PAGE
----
Delays likely for Irish child porn internet filter


27 Jul 2004

Share on FacebookTweet about this on TwitterShare on LinkedInShare on Google+Pin on PinterestShare on RedditEmail this to someone

Share on FacebookTweet about this on TwitterShare on LinkedInShare on Google+Pin on PinterestShare on RedditEmail this to someone

Esat BT does not expect to launch its new internet filtering system in Ireland until later this year, although the technology has already been deployed by its parent in the UK. Several legal and administrative hurdles remain to be addressed before such a service can go live here.

Called BT Cleanfeed, the tool prevents BT Retail customers from accessing a list of websites identified by the Internet Watch Foundation (IWF) as containing images of child pornography. Anyone who tries to access one of these sites, deliberately or accidentally, will instead see nothing more than an error page. In the weeks since the service went live, BT claimed the filter was blocking thousands of attempts to access paedophile websites every day.

According to Esat BT spokesperson Una McGirr, Esat BT believes the list of banned sites on which the filter is based should be operated by an independent third party rather than being proprietary to BT. In the UK, the IWF maintains a blacklist of sites containing child pornography material. The closest equivalent organisation in Ireland is the Internet Service Providers Association of Ireland (ISPAI). Although the ISPAI general manager Paul Durrant acknowledged the “good intentions” of BT UK’s system, he said that it would need to be modified before being used in Ireland. “It’s very worthy but we are concerned that this is the most appropriate way to achieve this,” he said.

The blacklist would have to differ from its UK counterpart in order to comply with Irish legislation, he said. Changes may also need to be made to the laws on the statute books in order to allow the list to be circulated to indigenous ISPs. Durrant added that there is an additional question of the resources available to manage and update a blacklist, as the ISPAI is a much smaller organisation than the IWF.

The ISPAI is already involved in tackling the issue of inappropriate content online. It runs the hotline.ie service in Ireland, which allows consumers to alert the authorities if they see paedophile material on the internet.

Durrant pointed out that more action would be needed than simply pointing users to an error page, as happens with BT’s Cleanfeed system. “If there is a block, it should come back to the user with a proper message saying ‘you have attempted to access a site listed as illegal, please report this to the hotline’,” he said. “If it just sends people down a black hole, for all people know it’s just an incorrect address.”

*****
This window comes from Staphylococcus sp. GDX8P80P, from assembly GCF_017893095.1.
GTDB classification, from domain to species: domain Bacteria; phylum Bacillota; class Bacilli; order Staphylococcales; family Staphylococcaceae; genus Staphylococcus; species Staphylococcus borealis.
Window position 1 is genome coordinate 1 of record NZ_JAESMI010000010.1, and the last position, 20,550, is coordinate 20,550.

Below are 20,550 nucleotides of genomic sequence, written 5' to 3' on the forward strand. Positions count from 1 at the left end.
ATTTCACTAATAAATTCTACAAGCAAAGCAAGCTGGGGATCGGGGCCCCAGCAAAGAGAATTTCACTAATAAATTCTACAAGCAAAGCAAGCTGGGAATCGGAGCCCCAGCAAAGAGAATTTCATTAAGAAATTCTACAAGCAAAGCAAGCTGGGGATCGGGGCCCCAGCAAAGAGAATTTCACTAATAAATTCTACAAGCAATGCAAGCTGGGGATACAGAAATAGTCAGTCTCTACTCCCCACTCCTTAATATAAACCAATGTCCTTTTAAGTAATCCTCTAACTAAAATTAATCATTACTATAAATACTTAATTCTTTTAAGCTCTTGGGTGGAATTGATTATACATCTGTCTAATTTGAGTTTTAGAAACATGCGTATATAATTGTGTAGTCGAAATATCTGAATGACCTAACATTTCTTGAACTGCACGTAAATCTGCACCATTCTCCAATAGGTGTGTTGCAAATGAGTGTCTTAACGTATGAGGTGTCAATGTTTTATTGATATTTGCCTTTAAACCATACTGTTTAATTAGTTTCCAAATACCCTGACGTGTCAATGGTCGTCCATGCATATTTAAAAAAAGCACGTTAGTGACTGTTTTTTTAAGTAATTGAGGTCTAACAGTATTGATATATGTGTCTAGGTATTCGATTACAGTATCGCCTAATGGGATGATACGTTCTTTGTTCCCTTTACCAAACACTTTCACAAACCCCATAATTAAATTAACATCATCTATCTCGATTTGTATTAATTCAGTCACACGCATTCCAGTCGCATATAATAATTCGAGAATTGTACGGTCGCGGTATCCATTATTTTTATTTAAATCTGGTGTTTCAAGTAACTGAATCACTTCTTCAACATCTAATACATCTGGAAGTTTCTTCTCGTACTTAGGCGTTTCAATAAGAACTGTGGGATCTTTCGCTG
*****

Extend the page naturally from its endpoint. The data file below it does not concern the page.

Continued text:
Durrant speculated that spam mail could be responsible for many users inadvertently clicking on unsuitable sites, but if this was simply blocked without making the user report the incident, there would be no way of knowing its origin. “We’re trying to remove this stuff from the internet, not simply act as if it’s not there,” he said.

Both McGirr and Durrant emphasised that the proposed Cleanfeed technology would not prevent dedicated paedophiles from accessing illegal content, as many of them are believed to use methods other than the web to circulate information. “It doesn’t claim to be a panacea but it’s a small step,” said McGirr. “If it stops a fraction of users getting access to this material then it will have done some good. It’s better than doing nothing.”

Esat BT, which operates the well known Ireland On-Line brand, is believed to be the first Irish ISP to address this issue with the industry’s representative association. The company already has a team working on the filtering system from a technical and regulatory standpoint. Esat BT officials are due to meet soon with the ISPAI to discuss the issue. The company is also understood to have taken informal soundings from some Government departments about its efforts.

However, the need to involve these and other stakeholders such as the Gardaí and parents’ groups means that an Irish launch date is some way off. “We had hoped for an early Autumn launch but that’s unlikely,” McGirr told siliconrepublic.com. “Hopefully it will be launched some time this year, but I wouldn’t put a month on it.”

By Gordon Smith